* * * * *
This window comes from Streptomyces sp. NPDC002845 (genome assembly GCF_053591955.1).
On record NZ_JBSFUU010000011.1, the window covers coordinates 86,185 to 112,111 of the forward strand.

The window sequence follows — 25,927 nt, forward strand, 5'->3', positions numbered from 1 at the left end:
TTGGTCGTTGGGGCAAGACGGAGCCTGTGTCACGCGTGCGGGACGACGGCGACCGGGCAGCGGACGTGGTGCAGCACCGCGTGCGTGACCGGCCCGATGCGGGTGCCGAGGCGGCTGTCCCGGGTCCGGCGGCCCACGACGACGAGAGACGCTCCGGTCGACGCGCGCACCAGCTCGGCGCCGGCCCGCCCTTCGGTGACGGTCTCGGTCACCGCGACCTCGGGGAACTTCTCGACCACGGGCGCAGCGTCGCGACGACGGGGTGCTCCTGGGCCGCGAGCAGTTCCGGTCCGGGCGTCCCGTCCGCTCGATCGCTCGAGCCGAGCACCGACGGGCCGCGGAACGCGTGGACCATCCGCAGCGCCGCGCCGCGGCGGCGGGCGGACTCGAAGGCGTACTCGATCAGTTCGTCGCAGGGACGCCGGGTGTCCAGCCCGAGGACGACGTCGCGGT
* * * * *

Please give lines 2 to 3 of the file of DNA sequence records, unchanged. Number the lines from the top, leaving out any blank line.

On record NZ_JBSFUU010000011.1, the window covers coordinates 86,185 to 112,111 of the forward strand.

The window sequence follows — 25,927 nt, forward strand, 5'->3', positions numbered from 1 at the left end: